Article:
To realize the promised benefits of high-temperature superconductors, such as low-loss motors and generators or maglev trains, we’ll need superconductors that can carry very large currents.
Past experiments have shown that bombarding the material with high-energy ion beams can increase the current density that a superconductor can carry. But to engineer such materials on a large scale, we need to know what’s actually happening in the lab samples.
The emerging technology of the scanning tunneling microscope (STM) has finally provided a picture at the atomic level that may lead to a theory to guide future engineers.
Researchers at Cornell University and Brookhaven and Argonne national laboratories have found that irradiation of the material creates nanometer-sized defects that trap swirling eddies in the flow of electrons, keeping them out of the way so more current can flow. They report their discovery in Science Advances.
“No previous experiment has ever imaged the effects of such damage on the atomic scale electronic structure of any material,” says J.C. Séamus Davis, professor in the physical sciences and director of the Center for Emergent Superconductivity at Brookhaven. “It is an eye-opener that for the first time we can see what happens.”
A probing look
The STM scans a sample with a probe so sharp that its tip is a single atom, moving across a surface in steps smaller that the diameter of an atom. Measuring current flow between the tip and the surface as the probe is moved up and down gives a topographic map of the surface, while varying the voltage reveals the energy of electrons under the probe, in effect measuring how much positive charge is needed to pull an electron loose.
The specially built STM allows scanning at cryonic temperatures and under a high magnetic field such as might be found in motors and other practical devices.
The researchers scanned a sample of a compound of iron, selenium, and tellurium that becomes a superconductor at 19 degrees above absolute zero—and in some forms much higher—that had been irradiated by intense beams of gold ions from a particle accelerator—the only way to generate a beam powerful enough to punch through a solid material.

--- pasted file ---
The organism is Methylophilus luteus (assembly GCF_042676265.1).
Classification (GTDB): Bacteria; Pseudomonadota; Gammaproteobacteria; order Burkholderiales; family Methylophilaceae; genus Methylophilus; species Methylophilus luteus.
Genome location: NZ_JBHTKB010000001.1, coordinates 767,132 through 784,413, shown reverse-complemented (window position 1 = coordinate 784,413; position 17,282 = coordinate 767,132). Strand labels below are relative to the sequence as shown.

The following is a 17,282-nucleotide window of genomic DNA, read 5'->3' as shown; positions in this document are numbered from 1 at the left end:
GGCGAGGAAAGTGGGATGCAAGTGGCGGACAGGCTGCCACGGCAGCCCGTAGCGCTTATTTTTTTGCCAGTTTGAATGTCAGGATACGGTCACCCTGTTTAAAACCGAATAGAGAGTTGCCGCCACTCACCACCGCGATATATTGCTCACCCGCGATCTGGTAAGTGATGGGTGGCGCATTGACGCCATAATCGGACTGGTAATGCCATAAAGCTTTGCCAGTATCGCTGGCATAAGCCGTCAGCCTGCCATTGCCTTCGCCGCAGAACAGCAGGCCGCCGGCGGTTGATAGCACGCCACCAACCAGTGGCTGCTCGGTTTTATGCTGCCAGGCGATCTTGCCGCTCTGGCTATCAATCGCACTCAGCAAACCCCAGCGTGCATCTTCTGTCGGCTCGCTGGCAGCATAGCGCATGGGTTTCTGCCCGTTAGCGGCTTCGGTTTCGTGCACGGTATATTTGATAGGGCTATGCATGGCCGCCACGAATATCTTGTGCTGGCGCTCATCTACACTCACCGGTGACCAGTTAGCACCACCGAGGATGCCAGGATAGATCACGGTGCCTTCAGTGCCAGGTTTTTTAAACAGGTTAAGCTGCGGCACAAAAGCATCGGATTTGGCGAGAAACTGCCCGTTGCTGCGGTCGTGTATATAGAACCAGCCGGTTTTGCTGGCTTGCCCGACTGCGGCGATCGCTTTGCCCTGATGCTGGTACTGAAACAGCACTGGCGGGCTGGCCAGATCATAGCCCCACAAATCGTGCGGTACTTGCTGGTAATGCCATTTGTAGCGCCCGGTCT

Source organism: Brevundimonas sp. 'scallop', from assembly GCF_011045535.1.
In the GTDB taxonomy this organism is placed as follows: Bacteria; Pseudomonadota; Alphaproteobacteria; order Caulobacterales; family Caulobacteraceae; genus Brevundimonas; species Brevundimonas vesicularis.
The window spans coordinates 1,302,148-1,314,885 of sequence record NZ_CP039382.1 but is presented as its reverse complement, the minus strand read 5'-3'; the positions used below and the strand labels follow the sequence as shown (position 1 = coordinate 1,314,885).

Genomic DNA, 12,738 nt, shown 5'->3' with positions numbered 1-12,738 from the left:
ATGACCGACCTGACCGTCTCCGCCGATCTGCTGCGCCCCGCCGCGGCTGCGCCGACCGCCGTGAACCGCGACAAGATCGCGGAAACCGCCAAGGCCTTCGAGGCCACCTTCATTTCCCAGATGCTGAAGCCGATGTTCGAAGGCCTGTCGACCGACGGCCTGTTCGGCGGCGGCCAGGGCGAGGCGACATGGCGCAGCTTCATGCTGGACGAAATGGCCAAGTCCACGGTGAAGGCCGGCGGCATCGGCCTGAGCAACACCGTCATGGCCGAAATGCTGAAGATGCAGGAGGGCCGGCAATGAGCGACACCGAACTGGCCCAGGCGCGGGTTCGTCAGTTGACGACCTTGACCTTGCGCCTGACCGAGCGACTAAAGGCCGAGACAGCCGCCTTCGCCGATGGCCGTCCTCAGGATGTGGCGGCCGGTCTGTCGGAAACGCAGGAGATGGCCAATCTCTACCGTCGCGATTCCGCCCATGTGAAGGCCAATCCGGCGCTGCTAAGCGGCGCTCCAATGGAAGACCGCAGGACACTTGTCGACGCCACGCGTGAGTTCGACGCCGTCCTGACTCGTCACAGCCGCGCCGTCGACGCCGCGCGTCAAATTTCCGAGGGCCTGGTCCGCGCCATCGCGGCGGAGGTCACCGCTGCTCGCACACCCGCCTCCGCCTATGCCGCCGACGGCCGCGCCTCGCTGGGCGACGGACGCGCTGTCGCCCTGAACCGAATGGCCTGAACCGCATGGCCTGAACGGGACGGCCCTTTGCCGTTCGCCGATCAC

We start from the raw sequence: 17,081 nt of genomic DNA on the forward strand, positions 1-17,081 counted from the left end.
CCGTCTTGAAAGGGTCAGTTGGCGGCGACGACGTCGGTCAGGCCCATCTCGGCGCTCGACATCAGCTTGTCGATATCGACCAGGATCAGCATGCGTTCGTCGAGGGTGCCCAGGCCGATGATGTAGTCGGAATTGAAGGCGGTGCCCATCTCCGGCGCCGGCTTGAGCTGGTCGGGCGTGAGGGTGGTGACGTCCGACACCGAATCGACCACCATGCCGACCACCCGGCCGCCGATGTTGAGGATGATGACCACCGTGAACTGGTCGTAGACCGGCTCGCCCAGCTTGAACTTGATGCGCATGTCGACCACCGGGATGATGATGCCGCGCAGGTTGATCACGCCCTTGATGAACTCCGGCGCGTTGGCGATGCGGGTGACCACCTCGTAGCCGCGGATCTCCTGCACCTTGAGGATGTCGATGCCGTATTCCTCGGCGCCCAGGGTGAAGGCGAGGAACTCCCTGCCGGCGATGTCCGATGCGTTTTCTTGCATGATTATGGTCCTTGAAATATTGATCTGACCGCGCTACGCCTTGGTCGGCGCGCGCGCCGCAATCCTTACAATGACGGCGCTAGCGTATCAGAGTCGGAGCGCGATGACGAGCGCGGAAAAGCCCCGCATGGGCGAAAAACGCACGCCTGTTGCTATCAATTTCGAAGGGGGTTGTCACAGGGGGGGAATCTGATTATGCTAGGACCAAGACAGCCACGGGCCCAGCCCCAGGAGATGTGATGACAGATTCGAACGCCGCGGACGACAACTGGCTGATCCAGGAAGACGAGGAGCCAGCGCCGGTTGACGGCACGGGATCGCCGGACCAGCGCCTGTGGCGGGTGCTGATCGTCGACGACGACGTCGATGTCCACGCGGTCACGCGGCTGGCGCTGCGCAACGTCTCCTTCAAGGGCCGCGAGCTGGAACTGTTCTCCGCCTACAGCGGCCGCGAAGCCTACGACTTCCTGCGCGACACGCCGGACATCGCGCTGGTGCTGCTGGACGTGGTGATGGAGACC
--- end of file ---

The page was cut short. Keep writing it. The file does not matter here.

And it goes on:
In a magnetic field, moving electrons are pushed off at right angles to their path. Electrons carrying current in a superconductor can be thought of as a fluid, and the magnetic field causes bunches of electrons to turn sideways and create “vortices”—eddies in the river of electrons—that block current-carrying electrons.
As expected, the STM scan found “columnar defects”—holes a few nanometers in diameter punched down through the crystal lattice by the gold projectiles. And in those columns they found the characteristic signature of vortices, the many swirling electrons producing bright spots on the STM images.
They also found small defects scattered around the large columns, apparently created by what amounted to flying debris from the ion strike, and these too trapped a few vortices.
“As long as the vortices are fixed in a location they can’t cause havoc,” Davis says. Understanding the geometry of these defects, the researchers suggest, could lead to engineering new materials with such geometry built in.
The US Department of Energy supported the work. Collaborators include researchers at Laboratoire de Physique des Solides, Orsay, France; University of St Andrews, Scotland; Politecnico di Torino, Italy; and Istituto Nazionale di Fisica Nucleare, Sezione di Torino, Italy.
Source: Cornell University